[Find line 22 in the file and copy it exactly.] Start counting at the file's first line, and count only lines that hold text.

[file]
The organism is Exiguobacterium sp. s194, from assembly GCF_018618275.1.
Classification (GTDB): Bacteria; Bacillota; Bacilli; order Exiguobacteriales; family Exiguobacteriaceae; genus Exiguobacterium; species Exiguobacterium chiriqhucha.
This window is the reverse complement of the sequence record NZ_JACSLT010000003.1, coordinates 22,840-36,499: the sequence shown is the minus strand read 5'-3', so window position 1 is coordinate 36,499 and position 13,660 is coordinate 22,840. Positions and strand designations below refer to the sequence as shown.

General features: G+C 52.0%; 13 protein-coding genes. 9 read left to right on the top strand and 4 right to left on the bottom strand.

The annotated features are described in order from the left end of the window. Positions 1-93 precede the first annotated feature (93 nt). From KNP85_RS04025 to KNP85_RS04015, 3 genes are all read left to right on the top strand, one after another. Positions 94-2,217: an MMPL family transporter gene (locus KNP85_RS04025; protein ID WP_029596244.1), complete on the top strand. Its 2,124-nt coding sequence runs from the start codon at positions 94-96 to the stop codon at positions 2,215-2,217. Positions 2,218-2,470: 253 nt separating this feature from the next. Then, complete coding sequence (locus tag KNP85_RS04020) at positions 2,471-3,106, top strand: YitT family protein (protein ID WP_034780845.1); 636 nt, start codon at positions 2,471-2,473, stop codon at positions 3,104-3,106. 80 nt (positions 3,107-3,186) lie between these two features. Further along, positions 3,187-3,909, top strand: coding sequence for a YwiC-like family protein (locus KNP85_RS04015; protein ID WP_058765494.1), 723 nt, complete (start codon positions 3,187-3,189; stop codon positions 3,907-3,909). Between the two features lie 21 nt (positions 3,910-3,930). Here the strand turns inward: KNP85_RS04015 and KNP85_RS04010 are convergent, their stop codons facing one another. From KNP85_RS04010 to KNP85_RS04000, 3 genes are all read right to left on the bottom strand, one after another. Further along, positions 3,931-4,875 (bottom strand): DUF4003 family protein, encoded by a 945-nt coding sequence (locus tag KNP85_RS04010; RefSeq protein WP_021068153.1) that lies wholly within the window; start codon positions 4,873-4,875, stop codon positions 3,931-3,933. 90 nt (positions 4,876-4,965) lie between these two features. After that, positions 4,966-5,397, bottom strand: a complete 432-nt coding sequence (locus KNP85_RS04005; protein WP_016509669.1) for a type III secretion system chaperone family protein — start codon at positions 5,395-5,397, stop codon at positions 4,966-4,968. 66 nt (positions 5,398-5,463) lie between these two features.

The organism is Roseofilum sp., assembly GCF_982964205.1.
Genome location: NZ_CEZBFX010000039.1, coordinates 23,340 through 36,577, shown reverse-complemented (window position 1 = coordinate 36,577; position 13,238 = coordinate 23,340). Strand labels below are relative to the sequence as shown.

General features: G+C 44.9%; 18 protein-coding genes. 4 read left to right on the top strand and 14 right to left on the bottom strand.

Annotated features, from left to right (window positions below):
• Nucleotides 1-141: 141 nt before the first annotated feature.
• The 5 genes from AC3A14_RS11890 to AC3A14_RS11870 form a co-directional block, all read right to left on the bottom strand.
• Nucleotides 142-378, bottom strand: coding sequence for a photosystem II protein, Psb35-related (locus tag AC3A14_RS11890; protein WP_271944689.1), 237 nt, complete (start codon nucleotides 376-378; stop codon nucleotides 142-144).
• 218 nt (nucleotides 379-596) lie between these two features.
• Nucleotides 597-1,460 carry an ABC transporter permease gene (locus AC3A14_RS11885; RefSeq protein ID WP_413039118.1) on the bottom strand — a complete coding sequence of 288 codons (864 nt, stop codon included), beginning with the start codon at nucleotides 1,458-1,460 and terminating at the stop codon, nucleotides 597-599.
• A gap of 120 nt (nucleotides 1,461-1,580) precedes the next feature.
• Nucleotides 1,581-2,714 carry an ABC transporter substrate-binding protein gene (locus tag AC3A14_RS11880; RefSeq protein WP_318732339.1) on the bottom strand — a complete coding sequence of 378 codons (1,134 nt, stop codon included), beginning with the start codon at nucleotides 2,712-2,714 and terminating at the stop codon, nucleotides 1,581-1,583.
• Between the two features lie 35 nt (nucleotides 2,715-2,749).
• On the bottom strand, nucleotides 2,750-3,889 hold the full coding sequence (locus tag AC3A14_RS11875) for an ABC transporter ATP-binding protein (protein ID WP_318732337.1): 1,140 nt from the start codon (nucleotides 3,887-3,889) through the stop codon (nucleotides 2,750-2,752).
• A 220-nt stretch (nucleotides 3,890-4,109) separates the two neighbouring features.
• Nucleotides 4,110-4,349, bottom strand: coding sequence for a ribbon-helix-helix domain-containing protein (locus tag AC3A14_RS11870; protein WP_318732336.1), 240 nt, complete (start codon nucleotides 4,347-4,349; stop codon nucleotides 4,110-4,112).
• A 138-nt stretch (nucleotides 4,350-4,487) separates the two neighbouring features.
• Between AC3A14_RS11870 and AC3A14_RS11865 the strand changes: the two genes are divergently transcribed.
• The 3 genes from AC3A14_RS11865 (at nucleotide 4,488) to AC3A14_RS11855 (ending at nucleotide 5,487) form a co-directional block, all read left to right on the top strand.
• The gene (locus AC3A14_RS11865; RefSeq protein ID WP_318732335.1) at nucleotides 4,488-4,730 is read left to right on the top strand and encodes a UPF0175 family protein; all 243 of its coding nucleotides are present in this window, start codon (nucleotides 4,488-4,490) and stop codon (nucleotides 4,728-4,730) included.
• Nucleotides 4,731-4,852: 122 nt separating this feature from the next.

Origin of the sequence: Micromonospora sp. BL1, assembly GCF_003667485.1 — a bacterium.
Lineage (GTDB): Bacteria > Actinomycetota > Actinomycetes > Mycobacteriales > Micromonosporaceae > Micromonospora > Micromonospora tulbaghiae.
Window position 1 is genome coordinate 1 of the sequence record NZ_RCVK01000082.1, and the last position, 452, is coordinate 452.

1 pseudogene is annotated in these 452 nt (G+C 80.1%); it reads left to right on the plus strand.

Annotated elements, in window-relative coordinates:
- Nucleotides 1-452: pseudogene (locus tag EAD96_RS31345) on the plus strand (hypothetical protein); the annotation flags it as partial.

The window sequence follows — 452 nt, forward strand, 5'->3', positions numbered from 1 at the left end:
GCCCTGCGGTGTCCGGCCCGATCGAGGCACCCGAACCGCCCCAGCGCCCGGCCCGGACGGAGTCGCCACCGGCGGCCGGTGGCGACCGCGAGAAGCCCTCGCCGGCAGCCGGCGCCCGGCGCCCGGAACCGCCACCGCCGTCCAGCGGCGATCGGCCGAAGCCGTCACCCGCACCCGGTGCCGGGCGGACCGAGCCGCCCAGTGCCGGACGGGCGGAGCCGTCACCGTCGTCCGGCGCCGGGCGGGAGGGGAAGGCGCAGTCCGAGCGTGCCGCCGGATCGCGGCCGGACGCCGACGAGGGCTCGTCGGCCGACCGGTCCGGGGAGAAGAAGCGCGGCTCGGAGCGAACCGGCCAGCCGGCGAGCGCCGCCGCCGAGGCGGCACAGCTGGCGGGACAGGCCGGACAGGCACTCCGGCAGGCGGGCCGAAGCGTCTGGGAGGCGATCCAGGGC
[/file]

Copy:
• Between AC3A14_RS11870 and AC3A14_RS11865 the strand changes: the two genes are divergently transcribed.